[JDEV] The "OpenAIM" Project

Jeremie jeremie at jabber.org
Tue Jan 8 22:43:33 CST 2002

There is a very simple reason why any approach like this is doomed to

As far as I can tell, the technique AOL is/was using to track the IPs
being used by aim.jabber.org was that they had a dummy AIM account and
registered the transport to use it via jabber like any normal user does.
Either they just used a normal client to do this or script with a jabber
module. Once aim.jabber.org logged into AOL w/ that dummy account, they
would examine the source IP for that client connection (I'm sure they
regularly block abusive users/IPs and this action is quite easy with their
administrative tools).

The entire thing could be automated on their side, and it would only take
a very short amount of time to obliterate any network of aim transports or
socket redirectors.

I fully agree, this battle isn't one for the technology, our technical
resources are better spent improving Jabber, and if anyone has political
resources those are probably best spent showing the world why a commons
for communication platforms is so important over closed
commercial/corporate networks.


On 8 Jan 2002, Adam Theo wrote:

> Hmm... A thought just occured to me when reading about these Socket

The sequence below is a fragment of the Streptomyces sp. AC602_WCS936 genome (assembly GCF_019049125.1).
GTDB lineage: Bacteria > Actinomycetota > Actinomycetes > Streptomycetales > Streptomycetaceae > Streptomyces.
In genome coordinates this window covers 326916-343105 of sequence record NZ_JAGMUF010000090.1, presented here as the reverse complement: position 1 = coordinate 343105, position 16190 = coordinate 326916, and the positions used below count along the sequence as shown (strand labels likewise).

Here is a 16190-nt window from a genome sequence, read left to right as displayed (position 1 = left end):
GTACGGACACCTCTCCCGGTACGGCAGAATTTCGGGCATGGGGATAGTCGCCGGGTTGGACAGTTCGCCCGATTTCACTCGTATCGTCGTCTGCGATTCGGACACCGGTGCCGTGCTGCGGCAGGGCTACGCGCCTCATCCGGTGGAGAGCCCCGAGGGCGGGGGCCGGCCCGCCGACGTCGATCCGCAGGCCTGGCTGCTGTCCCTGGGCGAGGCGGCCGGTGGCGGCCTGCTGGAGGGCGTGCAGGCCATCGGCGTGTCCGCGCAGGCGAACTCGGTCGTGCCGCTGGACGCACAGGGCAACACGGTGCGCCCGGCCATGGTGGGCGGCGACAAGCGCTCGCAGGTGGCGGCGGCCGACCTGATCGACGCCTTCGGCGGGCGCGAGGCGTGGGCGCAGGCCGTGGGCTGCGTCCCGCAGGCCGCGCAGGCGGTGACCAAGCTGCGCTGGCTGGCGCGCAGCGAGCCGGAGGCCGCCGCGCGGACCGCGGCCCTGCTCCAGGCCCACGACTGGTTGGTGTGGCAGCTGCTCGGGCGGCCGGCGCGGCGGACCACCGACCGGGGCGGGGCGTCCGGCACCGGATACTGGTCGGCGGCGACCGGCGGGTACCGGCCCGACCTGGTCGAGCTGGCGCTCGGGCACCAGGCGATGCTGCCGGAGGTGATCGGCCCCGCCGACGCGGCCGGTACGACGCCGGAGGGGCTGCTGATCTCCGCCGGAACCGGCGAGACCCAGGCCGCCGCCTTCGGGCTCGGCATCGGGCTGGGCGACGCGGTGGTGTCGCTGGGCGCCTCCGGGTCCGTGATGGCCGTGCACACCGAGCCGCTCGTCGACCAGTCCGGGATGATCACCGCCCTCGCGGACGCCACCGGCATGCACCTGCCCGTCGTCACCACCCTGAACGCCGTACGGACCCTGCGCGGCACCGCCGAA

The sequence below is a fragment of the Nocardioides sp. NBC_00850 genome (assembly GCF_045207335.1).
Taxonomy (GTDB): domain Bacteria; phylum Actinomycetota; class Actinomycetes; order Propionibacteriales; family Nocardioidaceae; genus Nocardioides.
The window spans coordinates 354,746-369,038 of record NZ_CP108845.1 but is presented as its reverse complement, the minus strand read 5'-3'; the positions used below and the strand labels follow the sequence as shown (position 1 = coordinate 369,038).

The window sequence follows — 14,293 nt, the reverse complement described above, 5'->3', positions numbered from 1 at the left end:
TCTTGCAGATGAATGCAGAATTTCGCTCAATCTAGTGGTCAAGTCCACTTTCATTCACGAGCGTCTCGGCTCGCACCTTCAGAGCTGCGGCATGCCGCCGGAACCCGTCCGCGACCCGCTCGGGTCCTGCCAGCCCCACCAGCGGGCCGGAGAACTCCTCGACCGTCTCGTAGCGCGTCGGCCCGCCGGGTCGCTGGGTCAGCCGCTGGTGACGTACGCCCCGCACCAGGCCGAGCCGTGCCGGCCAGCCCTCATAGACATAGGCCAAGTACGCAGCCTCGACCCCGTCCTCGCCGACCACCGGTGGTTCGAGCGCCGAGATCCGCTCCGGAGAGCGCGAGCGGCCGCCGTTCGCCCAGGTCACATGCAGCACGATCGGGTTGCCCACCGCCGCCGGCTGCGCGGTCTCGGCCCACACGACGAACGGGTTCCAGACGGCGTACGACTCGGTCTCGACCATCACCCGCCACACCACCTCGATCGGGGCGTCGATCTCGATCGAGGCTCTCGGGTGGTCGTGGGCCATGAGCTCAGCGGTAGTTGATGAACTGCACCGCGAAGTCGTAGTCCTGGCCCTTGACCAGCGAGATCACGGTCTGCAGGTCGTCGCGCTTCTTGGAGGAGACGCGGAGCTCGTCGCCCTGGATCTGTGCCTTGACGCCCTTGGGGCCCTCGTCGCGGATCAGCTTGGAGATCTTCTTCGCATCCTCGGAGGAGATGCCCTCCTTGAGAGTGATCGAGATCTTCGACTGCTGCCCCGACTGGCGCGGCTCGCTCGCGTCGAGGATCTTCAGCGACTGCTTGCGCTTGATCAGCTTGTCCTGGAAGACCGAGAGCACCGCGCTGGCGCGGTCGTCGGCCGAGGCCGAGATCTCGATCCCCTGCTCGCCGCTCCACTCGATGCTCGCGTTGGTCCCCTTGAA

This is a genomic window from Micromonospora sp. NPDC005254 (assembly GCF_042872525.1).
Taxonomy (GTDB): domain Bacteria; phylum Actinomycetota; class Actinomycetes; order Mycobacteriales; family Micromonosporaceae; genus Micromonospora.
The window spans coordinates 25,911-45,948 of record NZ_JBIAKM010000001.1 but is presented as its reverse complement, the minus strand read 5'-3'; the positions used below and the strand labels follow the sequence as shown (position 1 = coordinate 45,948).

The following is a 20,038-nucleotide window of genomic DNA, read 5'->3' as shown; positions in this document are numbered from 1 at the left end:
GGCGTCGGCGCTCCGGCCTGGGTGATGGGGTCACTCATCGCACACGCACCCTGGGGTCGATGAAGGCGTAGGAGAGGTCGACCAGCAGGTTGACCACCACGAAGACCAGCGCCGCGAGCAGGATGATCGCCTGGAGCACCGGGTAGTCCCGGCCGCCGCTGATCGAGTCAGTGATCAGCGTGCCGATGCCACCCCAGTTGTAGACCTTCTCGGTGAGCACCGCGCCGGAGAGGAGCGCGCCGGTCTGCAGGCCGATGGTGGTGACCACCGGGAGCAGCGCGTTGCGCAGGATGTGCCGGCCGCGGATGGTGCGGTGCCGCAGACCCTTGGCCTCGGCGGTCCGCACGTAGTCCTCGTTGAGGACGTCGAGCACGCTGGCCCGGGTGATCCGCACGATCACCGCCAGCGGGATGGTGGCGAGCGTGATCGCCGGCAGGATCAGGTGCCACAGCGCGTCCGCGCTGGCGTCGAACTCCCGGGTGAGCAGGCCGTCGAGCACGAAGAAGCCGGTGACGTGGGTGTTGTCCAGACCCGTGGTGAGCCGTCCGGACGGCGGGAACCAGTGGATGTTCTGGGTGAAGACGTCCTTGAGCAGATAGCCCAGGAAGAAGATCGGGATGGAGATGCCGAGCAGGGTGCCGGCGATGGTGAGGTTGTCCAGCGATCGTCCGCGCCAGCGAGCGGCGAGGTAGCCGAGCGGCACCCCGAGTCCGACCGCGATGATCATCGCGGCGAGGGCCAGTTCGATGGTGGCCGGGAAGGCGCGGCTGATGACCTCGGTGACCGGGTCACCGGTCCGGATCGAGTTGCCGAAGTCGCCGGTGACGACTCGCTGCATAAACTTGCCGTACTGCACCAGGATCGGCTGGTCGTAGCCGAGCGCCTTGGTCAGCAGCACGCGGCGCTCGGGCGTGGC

> Redirects. I am not familiar with them, so they may already have this
> ability.
> The key would for any "permanent solution" to be completely transport
> side. This is opposed to the client-side which would require users to
> install new software (won't happen), or even server-side which would
> require server admins to re-do their entire server installation. Here's
> a solution: 
> Modify Temas's AIM-T to find other AIM-T's on the Jabber network in a
> DNS-like propogation system (how DNS entries spread accross the
> internet). When someone connects to an AIM-T, any AIM-T, the collective
> AIM-T's "shuffle" the users connections around, randomizing IPs and
> distributing load. Once a hundred or so IPs are on this "OpenAIM"
> network, it would be near impossible for AOL to track down even a small
> percentage of the IPs... especially if the IPs are somehow transparent
> to the client (to stop an AOL employee downloading and tracking AIM
> connections through Jabber). The only IP the client would see is the
> AIM-T at their home server, but the IP that actually is making the
> connection could be any one of dozens if not hundreds. Alot of potential
> here, folks... And this OpenAIM network would bring on alot of those
> "multi-protocol" clients that are not yet 100% Jabber... I would see
> Everybuddy and GAIM becoming full Jabber clients if we could pull this
> off...
> And in actuality, I think alot of the technology to do this is already
> out there, it just needs to be pulled together.
> Yes, I'm 100% behind this idea. I am a crappy programmer, but I would be
> willing to dedicate some pocket money to help a programmer or two get
> this up.... Whadda say? I know there are some problems, but instead of
> shooting this idea down, how about we put our thinking caps on and
> figure out viable solutions? Wow, I think this could work...
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